Micro-hydroelectric plants often form part of local initiatives to improve access to electricity among rural communities. In such cases, the power supply can also be managed and owned by locals, local entrepreneurs or organisations. Under this kind of scheme, the provision of energy becomes a key driver of economic and social development.

Investment barrier

However, the development of micro-hydroelectric projects requires significant investments, which in most cases exceeds the available capital of local communities. Rural communities also have very limited access to capital markets.

Introducing micro-hydro more widely requires the development of financing mechanisms adapted to rural realities. The most common scheme is partial or fully funding of the capital costs by government programmes or other kind of grants. Private capital only plays a rather marginal role.

Capacity building

Technical and managerial skills are a prerequisite for ensuring the continued operation of the system. The implementation of micro-hydro plants therefore has to include the training and capacity building of local individuals and organisations.

Linkages to other values

Water flows are commonly related with multiple social and economic values. The impact of a micro-hydro project can lead to synergies or conflicts with other issues. For example, the development of a micro-hydro plant can be integrated into programmes addressing other local needs such as irrigation, flood prevention, flow regulation for navigation or the fostering of tourism activities.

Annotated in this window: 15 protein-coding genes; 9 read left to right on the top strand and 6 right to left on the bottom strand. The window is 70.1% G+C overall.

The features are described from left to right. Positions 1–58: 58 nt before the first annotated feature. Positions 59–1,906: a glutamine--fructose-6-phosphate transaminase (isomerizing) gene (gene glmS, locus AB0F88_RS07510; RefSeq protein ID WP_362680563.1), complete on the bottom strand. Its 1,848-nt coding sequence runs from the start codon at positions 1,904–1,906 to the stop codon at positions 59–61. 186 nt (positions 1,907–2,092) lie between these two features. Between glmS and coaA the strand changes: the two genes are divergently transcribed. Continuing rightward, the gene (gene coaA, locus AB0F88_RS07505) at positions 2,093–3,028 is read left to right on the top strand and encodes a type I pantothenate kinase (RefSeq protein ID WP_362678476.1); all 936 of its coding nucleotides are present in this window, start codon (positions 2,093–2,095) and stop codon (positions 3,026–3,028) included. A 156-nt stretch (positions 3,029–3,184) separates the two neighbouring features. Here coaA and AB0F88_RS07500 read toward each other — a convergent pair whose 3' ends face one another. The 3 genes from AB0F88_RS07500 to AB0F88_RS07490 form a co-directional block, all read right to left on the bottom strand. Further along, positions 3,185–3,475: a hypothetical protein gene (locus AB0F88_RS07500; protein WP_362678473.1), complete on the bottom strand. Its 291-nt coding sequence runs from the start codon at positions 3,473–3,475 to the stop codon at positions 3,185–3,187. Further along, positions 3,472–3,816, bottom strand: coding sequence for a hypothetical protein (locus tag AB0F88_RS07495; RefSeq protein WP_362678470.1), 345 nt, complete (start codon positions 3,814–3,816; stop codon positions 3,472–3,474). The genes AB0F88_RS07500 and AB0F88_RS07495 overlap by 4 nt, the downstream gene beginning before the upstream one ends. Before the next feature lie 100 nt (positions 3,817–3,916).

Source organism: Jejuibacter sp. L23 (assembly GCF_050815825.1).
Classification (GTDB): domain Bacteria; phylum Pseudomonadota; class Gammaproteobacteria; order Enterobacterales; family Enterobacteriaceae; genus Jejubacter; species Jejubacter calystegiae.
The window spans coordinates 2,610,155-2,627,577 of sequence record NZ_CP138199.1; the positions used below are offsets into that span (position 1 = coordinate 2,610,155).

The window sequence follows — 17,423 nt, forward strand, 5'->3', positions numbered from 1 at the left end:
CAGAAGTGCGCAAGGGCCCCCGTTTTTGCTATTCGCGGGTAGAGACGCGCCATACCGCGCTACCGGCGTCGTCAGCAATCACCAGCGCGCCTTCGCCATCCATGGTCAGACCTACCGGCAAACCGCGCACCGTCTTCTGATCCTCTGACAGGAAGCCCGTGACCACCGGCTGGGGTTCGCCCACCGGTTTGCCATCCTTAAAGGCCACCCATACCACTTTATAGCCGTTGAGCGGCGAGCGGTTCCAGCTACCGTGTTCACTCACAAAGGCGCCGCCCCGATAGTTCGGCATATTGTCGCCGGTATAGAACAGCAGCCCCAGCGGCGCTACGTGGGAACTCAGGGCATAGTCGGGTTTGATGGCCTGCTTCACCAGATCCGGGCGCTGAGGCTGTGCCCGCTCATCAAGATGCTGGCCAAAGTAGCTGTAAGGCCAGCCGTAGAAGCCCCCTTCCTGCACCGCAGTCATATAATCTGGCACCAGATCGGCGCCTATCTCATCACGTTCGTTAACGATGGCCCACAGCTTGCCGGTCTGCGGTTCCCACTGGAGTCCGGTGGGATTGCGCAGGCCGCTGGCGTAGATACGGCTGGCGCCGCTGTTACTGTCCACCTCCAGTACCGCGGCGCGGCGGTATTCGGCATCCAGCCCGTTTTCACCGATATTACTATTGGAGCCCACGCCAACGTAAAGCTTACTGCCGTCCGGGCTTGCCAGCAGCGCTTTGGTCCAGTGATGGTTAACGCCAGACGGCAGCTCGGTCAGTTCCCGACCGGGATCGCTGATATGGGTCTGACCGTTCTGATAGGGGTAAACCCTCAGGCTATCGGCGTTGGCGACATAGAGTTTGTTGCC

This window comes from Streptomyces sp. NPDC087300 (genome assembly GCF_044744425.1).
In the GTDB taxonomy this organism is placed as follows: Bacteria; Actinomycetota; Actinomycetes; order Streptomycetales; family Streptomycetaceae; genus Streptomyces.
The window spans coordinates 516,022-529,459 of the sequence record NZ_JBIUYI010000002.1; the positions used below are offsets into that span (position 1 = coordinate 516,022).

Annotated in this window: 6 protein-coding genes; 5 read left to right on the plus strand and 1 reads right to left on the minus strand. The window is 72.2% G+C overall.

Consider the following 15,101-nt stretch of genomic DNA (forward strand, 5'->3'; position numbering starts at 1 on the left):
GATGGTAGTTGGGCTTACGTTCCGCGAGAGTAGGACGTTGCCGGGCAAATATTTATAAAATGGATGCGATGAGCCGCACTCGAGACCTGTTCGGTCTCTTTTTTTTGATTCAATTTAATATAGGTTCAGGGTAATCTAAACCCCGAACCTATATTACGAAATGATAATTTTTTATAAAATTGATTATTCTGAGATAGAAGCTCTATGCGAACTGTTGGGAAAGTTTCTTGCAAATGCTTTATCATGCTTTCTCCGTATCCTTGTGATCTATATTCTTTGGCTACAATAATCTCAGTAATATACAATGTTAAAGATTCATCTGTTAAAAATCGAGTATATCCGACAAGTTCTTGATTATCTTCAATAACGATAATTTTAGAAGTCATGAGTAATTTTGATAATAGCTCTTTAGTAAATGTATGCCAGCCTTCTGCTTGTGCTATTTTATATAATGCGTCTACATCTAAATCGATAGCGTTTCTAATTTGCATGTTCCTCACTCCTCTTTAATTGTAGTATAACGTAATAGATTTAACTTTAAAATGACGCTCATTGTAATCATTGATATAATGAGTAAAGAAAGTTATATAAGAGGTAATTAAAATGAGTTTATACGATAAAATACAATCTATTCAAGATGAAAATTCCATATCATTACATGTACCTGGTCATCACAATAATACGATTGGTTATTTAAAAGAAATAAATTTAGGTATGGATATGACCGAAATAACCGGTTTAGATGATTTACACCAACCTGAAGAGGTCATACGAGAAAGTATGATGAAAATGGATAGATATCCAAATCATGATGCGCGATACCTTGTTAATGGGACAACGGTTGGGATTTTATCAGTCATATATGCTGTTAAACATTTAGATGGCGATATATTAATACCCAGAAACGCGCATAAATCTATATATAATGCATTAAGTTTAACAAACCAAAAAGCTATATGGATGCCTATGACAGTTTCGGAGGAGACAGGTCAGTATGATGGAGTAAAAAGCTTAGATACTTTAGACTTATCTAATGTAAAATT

On the other hand, the operation of a micro-hydro plant can result in conflicts with the same issues: competition for use of water flow or negative effects such as floods or insufficient water flow after it has been adjusted to meet the energy generation needs.

Communication and consultation mechanisms

Measures to avoid conflicts and harness potentials as well as other aspects of local development should be included in the project strategies from the beginning. Communication and consultation can help to identify conflicts and potentials that already exist during the design phase of the project.

The establishment of communication and consultation mechanisms should be compulsory as they ensure that decisions taken during the long-term operation of the project (such as water flow management) also consider the needs of other socio-economic activities as well as environmental needs.

4. Development status and prospects

Most of the water turbines and generators used in micro-hydro plants are commercially available. The technologies are already mature and no significant cost changes are expected. However, in some developing countries with excellent resource availability, access to the technology can be improved by developing local hardware and software supply capacities (e.g. local production and engineering skills).

5. Economic Issues

The graphic shows the expected development of the capital costs of hydroelectric systems from two different perspectives: (1) the development of the global average costs of small hydro projects  according to the IEA1, and (2) the probable range of investment costs for three different sizes of hydroelectric systems according to ESMAP2. The ESMAP projections are explicitly based on projects in developing countries.

References

  1. International Energy Agency (IEA) (2008): Energy Technology Perspectives, Scenarios and strategies to 2050
  2. Energy Sector Management Assistance Program (ESMAP) (2007): Technical and Economic Assessment of Off-grid, Mini-grid and Grid Electrification Technologies